Mark Vette has made a career from rescuing and training animals for TV but the renowned behaviourist had to call in emergency services for his most recent rescue.
Vette, who has taught rescue dogs how to drive cars, fly planes and say "Bugger", had to call the fire service when one of his pets became trapped deep in a rock cave.
The dramatic summer holiday rescue saw three firemen digging 6m through the sand and under giant rocks to reach a cave entrance after Tommy the Jack Russell got stuck.
Vette and partner Kim Morresey were taking dogs Monty, Reggie and Tommy for a morning walk around the hills above their new home at Hot Water Beach when Tommy ran off.
The pair initially thought the 10-year-old Jack Russell had gone on an adventure "following his nose", but were concerned when he didn't return to Vette's whistles.
The pair searched for 3 hours and were just about to head home to regroup when Reggie, the first dog to fly a plane , went missing as well.
Vette knew Tommy was moving about because he was wearing an 'Animo' health tracker from Sure Petcare that records barking, scratching and steps taken and sends a report to the owner's phone.
"We knew he was still ok because he was moving around - we could see his steps going up," Vette said.
The pair had heard Tommy's barks but they were so muffled they thought he was far away up the hill.
"We thought it was really strange because Reggie never leaves our side and he wasn't coming back to Mark's whistle either," Morresey said.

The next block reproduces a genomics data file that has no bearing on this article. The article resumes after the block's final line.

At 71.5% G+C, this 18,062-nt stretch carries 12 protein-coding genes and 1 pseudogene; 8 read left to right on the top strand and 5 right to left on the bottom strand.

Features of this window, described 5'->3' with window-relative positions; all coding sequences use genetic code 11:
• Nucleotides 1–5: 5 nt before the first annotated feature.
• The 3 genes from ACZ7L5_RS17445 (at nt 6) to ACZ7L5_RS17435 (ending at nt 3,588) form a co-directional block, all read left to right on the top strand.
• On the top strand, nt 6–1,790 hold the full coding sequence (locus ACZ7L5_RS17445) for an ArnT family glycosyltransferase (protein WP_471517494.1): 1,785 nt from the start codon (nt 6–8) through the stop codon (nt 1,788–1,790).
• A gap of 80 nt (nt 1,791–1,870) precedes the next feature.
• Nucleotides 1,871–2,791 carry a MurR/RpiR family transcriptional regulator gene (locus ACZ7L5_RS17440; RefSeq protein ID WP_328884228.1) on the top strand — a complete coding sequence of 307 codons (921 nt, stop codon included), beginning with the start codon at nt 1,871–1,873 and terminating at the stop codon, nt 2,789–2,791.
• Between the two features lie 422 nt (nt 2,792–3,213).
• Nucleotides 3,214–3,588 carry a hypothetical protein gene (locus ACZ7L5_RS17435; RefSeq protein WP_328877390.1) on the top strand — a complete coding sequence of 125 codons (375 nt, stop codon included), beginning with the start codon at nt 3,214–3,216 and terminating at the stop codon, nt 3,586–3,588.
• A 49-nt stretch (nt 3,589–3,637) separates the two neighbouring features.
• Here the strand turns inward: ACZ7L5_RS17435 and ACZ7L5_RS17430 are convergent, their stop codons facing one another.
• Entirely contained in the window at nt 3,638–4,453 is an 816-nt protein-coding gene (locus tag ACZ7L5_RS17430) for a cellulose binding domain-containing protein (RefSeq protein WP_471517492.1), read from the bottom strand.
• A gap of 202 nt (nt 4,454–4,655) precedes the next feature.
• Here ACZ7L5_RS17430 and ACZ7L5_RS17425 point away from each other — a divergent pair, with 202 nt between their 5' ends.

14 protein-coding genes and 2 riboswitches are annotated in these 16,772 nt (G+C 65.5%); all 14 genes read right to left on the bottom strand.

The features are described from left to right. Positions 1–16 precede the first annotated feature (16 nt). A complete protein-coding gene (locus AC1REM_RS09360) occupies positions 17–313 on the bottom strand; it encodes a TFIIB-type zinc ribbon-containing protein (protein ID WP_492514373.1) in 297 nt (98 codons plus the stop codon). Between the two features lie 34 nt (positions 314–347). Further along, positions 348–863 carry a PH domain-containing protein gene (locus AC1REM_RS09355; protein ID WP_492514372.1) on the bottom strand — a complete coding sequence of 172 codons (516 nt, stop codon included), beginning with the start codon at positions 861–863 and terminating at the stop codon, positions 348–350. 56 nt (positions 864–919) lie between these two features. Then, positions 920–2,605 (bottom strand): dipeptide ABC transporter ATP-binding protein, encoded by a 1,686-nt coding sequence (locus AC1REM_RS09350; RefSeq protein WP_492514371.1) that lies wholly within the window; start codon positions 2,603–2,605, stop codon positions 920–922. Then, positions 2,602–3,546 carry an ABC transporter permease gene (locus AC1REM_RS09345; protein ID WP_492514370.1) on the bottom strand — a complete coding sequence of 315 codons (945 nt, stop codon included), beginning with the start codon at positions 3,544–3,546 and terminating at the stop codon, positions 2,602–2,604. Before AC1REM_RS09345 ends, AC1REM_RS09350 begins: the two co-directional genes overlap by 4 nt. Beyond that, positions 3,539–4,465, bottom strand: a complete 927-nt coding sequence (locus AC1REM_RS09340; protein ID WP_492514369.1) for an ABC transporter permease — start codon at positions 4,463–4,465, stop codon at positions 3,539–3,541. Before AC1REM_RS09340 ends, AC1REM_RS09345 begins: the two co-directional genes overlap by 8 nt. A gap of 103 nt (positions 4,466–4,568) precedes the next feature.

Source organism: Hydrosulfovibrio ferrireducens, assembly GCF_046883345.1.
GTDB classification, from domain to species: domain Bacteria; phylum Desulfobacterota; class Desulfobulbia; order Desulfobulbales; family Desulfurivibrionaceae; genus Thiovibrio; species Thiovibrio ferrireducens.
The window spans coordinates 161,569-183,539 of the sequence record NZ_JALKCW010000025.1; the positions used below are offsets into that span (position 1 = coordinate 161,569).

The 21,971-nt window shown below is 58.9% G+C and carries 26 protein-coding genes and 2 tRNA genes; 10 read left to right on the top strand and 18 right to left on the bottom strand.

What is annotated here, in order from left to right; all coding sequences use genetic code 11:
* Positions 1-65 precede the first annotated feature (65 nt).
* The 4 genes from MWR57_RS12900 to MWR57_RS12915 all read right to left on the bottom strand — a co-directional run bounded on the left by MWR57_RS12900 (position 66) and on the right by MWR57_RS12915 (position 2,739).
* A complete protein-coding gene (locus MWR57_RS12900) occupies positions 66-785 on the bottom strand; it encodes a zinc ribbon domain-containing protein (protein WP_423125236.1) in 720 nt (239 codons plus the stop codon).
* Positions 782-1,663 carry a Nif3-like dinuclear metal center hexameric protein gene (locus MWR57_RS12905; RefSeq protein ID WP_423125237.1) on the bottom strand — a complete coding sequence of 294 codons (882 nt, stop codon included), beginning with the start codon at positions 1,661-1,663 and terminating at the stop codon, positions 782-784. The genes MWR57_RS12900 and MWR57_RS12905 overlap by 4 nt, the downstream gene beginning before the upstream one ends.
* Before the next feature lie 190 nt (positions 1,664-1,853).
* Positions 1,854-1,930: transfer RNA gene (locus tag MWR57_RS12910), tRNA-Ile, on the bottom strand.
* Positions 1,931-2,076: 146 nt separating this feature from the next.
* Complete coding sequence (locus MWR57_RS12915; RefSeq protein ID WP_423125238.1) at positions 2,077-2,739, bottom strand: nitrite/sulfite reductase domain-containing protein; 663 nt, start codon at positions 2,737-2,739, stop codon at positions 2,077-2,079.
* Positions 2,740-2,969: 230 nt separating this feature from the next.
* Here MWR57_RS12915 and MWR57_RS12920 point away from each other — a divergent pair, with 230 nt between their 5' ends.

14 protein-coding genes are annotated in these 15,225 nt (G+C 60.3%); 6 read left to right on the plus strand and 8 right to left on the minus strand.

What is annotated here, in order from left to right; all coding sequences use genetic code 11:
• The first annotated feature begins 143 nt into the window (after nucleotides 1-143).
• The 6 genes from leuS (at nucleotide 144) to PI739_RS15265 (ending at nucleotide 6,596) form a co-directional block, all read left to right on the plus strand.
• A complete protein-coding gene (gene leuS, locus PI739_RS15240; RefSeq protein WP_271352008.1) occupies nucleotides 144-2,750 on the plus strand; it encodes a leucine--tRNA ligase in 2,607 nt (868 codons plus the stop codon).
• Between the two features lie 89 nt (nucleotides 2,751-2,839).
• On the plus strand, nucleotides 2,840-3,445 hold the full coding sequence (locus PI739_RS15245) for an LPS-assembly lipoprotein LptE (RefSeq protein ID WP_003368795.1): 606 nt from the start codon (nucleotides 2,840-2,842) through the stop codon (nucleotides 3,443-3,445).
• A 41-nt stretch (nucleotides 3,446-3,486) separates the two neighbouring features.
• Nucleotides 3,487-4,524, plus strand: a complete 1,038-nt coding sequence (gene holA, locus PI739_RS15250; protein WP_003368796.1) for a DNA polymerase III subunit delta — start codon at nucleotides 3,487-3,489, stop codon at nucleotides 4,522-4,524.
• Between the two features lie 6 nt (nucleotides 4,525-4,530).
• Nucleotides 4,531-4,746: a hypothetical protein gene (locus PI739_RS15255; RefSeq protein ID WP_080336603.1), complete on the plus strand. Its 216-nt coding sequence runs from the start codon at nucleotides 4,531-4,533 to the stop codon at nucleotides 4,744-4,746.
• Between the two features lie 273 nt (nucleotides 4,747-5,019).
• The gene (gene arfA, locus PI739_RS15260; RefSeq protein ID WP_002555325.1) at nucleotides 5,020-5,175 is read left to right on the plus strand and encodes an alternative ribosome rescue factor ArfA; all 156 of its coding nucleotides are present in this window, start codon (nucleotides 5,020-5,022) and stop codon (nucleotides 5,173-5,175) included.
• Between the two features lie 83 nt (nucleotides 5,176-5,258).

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Reggie's barks then alerted the pair to a spot on the hill where he was frantically digging.
"It took a moment before we clicked that Reggie was digging for Tommy, he had found him under the ground," Morresey said.
The couple realised their keen hunter had fallen through a crevice or followed a rat into a hole and was stuck below the hill in a sea cave.
"When we realised where he was we were all of a sudden very aware we couldn't get to him. It was very traumatic," Vette said.
"We didn't know what would happen at high tide and were worried that Tommy might go further into another cave and we would lose him for good," Vette said.
Vette "bit the bullet" and called the fire service, which responded with a crew from Hahei.
Morresey said three crew members in full kit arrived and got to work.
"They spoke to a local builder who knew the layout of the caves and figured out the best way to rescue him," Morresey said.
The volunteer fire crew dug 6m under the rocks to get into the cave entrance.
They then had to dig further for a rescuer to get under and coax Tommy out.
After more than 7 hours trapped in the dark, a very cold but relieved Tommy was reunited with his overjoyed owners.
"We were very happy to see him. There was a time we thought we might lose our mate," Vette said.
"It was a really traumatic time but the fire service did a great job, they were just amazing."
Fire chief Ian Carter from Fire and Emergency Services Hahei said when time and resources were available, crews did what they could to assist pets in trouble.
"To most people their pets are family so that's how we treat them," Carter said.
Carter said the rescue was quite unique but fire officers were always good at applying life experience and personal knowledge to each event.
"With every situation the crew pool their collective knowledge and adapt it so they have the best outcome."
Vette said the fact Reggie, who was rescued from an animal shelter in the UK, played a part in saving Tommy made the rescue story even sweeter.
"Reggie got a lot of praise that day, he knows he was a real hero."